The benefits of having trees in the landscape are numerous. Mature trees provide shade and a healthy landscape can increase the value of a home. Fall is an excellent season for planting new trees. Roots have a chance to get established before encountering the next hot summer season. Keeping these advantages in mind, the next step is to get dirty and plant a tree!
“What, Where and How to Plant” are the first questions every homeowner should answer before planting a tree.
- What tree characteristics are most desirable? For example, is shade a priority or is creating a natural boundary between property lines more important. Personally assess the goals desired for the landscape.
- Where should the tree be planted? It’s important that the needs of the tree match the needs of the homeowner. For example, a tree that grows high would not be appropriate planted right next to the house, where the roots may eventually invade the foundation. This would not serve the interests of the homeowner or the tree. Choose a tree variety that has the characteristics desired, but will also grow successfully in the location selected. Peruse local nurseries for ideas and the wealth of information they provide.
- How the tree is planted can determine tree growth success. One of the most common mistakes made is planting the tree too deeply. Trees prefer to have the top of the root ball slightly above the hole with soil sloping away from the trunk. This will ensure good root and trunk aeration. In addition, the hole dug should be 2-3 times wider than the root ball of the tree planted. Amend the soil with proper organic material, such as peat moss or compost. Soil type should dictate which soil amendment is chosen.
Other factors to consider are Water, Mulch, Pruning and Staking.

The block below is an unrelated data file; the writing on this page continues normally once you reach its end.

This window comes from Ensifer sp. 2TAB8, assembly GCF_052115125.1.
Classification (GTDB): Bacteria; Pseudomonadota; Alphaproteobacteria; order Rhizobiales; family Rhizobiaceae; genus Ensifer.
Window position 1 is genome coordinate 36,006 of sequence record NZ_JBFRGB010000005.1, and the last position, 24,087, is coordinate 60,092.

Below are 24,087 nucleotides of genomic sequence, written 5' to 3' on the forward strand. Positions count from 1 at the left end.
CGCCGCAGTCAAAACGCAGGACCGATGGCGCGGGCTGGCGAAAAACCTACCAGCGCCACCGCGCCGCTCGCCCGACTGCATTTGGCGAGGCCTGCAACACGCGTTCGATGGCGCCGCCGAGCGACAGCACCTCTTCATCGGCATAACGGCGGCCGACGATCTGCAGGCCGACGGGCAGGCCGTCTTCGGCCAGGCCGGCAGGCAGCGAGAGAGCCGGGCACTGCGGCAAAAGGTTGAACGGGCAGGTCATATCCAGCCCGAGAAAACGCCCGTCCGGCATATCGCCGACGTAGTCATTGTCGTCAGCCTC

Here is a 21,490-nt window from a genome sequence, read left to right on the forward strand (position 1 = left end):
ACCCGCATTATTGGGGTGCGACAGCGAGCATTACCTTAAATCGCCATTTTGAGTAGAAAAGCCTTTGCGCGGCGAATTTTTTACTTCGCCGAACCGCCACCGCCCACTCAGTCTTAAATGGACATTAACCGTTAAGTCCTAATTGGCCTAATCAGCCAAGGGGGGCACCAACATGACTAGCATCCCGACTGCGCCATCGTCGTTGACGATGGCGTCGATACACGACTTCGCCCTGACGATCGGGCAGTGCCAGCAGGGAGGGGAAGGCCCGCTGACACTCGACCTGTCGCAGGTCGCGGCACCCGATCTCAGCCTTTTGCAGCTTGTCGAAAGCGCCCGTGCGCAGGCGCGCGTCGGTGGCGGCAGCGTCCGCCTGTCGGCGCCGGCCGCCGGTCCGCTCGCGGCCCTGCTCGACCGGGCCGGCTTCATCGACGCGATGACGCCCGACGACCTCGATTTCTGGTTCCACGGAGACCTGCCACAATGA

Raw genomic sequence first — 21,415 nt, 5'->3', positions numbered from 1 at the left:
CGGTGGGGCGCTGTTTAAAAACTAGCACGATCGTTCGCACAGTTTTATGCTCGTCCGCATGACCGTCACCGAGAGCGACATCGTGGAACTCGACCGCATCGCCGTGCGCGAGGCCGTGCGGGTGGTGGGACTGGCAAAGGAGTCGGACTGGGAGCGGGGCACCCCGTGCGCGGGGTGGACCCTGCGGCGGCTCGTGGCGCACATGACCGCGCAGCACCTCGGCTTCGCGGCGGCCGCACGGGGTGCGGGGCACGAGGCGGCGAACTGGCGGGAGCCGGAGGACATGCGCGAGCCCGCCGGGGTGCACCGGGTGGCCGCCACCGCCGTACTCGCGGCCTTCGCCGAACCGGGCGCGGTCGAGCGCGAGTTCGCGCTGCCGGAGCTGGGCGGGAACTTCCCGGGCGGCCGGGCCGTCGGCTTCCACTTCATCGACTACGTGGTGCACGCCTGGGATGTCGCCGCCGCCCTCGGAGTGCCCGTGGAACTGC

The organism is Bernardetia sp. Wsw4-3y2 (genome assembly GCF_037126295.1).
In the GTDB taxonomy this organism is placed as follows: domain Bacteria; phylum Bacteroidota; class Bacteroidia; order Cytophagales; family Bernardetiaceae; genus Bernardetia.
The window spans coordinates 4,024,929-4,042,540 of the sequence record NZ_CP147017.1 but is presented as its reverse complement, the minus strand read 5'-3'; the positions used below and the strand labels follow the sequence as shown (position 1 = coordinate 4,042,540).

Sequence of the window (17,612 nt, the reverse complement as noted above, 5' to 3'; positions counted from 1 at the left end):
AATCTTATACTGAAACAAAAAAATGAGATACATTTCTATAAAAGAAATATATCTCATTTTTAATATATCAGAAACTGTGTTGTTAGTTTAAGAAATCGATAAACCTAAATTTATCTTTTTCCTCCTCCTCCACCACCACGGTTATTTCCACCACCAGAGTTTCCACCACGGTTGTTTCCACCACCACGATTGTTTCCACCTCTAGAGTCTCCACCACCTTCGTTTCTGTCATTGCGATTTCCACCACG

- Water is very important to a newly planted tree and plays a significant role in the success of the tree. Typically, a newly planted tree requires one inch of water per week through the summer and fall. The tree may require watering the first 2-3 years after planting. This ensures the root system is fully established in the landscape.
- Mulching is also crucial. At initial planting, apply a 3-4 inch layer of organic, composted mulch. Choices include wood chips, leaves or pine bark. Annual re-application of mulch keeps moisture in the soil, acts as a natural weed barrier and provides nutrients to the soil as it decomposes.
- Pruning and staking should be done on an “as needed basis”. If possible, wait at least a year after the tree is planted to prune. Prune dead branches or broken branches only. After the tree is a little older, prune branches in areas that will encourage growth and that maintain the natural shape of the tree. Staking may need to be done at initial planting, to prevent the tree from toppling. This is most important in windy areas.
These are quick tips for successfully planting a tree. Ask questions and do your research for more in depth information. There are many more factors to consider when planting a tree, but future headaches and stress can be avoided by following these initial steps.
Contact KTS to discuss your questions or to have your current trees evaluated.